Economically, carotid surgery has the disadvantage of being an expensive procedures requiring operating theater time, intensive postoperative care, and a stay in hospital of up to a week, even in uncomplicated cases. Even if discharged after a few days, patients rarely return to full activities until a month after surgery.
Advantages of Angioplasty and Stenting
The main advantages of the interventional radiology techniques for treating arterial stenosis are the avoidance of a neck incision and general anesthesia. The discomfort and local neurological complications from an incision in the neck, particularly cranial and superficial nerve injury, are avoided, although hematoma can occur in the groin. Deep vein thrombosis, pneumonia, and myocardial ischemia have not been reported. From the patient's point of view, procedure is minor, and if all goes well, involves no more discomfort than a conventional angiogram. The patient is only required to stay in bed overnight after the procedure and can usually be discharged after 24 hours, resuming normal activities almost immediately.
Angioplasty is usually cheaper than surgery in economic terms, mainly because of shorter hospital stays. However, the cost advantage angioplasty compared to surgery is reduced if expensive devices, such as stents or protection devices, are required or if further treatment is needed because of restenosis.
These advantages mean that patients often choose angioplasty over surgery when given the choice, particularly if they have experienced angioplasty at other sites. Clinicians offering angioplasty or stenting to a patient must be satisfied that the complication rates in their unit are not significantly different from those of surgery, or from medical treatment if the patient is unsuitable for surgery.
Techniques of Angioplasty and Stenting
Standard balloon angioplasty technique consists of inflation a on the end of a catheter across the stenosis, with access to the vessel through femoral artery in the groin after insertion of a sheath. A standard diagnostic catheter for neurological procedures is then passed through the sheath, up the femoral artery, and into the common carotid artery to take views of the stenosis. The diagnostic catheter is then exchanged for a guiding catheter, and a guidewire carefully placed across and beyond the stenosis. An inflatable balloon catheter is then passed over the guidewire and maneuvered to straddle stenosis. The diameter of the balloon is chosen to match the estimated diameter of the vessel, with the aim of avoiding overdilation.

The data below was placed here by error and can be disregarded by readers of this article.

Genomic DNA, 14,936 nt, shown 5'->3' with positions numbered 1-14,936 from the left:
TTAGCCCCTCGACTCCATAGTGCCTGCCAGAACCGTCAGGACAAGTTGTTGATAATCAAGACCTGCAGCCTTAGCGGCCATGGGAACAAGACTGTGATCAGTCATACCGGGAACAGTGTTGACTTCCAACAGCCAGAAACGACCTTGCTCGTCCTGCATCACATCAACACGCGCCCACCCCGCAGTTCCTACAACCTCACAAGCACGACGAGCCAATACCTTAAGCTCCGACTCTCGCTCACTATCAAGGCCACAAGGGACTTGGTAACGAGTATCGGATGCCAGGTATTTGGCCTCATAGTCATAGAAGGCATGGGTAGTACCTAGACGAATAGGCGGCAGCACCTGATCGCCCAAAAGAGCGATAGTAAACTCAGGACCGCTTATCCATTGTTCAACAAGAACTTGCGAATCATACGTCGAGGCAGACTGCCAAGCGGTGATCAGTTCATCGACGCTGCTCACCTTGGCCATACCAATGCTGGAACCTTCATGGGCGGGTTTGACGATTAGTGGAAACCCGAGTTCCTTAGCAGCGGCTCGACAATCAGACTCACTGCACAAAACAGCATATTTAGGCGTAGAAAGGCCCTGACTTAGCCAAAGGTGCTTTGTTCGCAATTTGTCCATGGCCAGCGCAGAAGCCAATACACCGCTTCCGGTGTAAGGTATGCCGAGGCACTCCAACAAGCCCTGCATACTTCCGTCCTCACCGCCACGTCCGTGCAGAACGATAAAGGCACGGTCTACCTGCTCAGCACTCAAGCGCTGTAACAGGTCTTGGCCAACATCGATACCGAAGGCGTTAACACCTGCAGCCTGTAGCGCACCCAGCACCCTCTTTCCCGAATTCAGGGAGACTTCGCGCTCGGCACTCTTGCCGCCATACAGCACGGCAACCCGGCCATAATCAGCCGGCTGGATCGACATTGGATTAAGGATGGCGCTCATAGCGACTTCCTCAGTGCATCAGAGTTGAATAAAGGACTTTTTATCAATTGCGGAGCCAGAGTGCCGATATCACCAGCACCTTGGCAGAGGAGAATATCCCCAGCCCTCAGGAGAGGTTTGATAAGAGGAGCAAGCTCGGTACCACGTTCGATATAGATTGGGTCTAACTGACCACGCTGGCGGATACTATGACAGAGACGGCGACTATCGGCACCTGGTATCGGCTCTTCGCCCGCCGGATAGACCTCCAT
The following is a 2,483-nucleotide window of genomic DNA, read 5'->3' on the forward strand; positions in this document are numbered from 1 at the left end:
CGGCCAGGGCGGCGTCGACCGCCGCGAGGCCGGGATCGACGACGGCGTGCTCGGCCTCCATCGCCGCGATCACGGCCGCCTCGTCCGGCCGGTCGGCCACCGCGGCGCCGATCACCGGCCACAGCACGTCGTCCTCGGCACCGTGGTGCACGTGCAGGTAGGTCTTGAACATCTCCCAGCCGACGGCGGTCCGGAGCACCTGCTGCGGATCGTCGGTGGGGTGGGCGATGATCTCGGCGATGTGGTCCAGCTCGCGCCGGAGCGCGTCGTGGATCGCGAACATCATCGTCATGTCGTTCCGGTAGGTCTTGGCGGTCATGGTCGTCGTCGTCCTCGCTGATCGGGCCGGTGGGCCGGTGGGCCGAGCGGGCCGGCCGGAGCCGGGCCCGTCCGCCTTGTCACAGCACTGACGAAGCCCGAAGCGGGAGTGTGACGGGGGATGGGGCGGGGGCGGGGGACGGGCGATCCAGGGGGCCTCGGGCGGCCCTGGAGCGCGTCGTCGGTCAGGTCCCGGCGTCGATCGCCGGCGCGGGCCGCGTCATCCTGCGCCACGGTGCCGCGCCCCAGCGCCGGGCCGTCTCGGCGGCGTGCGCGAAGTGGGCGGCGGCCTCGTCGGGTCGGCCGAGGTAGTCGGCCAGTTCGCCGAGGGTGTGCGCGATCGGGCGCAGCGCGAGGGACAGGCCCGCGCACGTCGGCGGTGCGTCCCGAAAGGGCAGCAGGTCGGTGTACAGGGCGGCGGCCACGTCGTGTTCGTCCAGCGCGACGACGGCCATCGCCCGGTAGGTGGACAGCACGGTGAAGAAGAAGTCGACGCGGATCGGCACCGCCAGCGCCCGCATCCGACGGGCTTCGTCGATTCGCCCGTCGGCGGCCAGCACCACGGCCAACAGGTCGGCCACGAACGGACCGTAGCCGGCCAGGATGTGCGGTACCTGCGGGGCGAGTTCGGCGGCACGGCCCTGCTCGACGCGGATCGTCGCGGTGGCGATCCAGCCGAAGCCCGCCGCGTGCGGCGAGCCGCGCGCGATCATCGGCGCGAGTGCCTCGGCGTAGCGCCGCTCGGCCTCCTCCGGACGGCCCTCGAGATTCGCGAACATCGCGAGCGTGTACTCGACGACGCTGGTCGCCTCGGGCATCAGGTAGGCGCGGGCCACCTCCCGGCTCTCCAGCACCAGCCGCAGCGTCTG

For lesions at the carotid bifurcation, the dilated balloon is usually 5 6 mm (0.2 0.24 in) in diameter and 2 cm (0.8 long. The ideal catheter has a lowprofile tip and a rapid deflation time. It is inflated across the stenosis up to five times to achieve satisfactory dilation. The inflation pressure should be monitored during the procedure to avoid excessive pressures and overdilation; although there
Excellent anatomical results can be achieved after simple balloon dilation, even when the stenosis is very severe (Fig. 13.1), but fill dilation of the artery may not be achieved because of elastic recoil. Progressive spontaneous dilation the artery over the next few weeks or months may follow initial suboptimal residual
FIGURE 13.1. Digital subtraction angiogram showing results of simple balloon angioplasty in a patient with severe ulcerated internal carotid artery stenosis. A: immediately before angioplasty. B: immediately after angioplasty.
FIGURE 13.2. Digital subtraction angiogram showing remodeling of the arterial wall after a simple balloon angioplasty. A: immediately before B: after angioplasty with suboptimal dilation and contrast medium within the atheromatous plaque, indicating plaque fissuring. C: one year after angioplasty demonstrating remodeling and a widely patent lumen.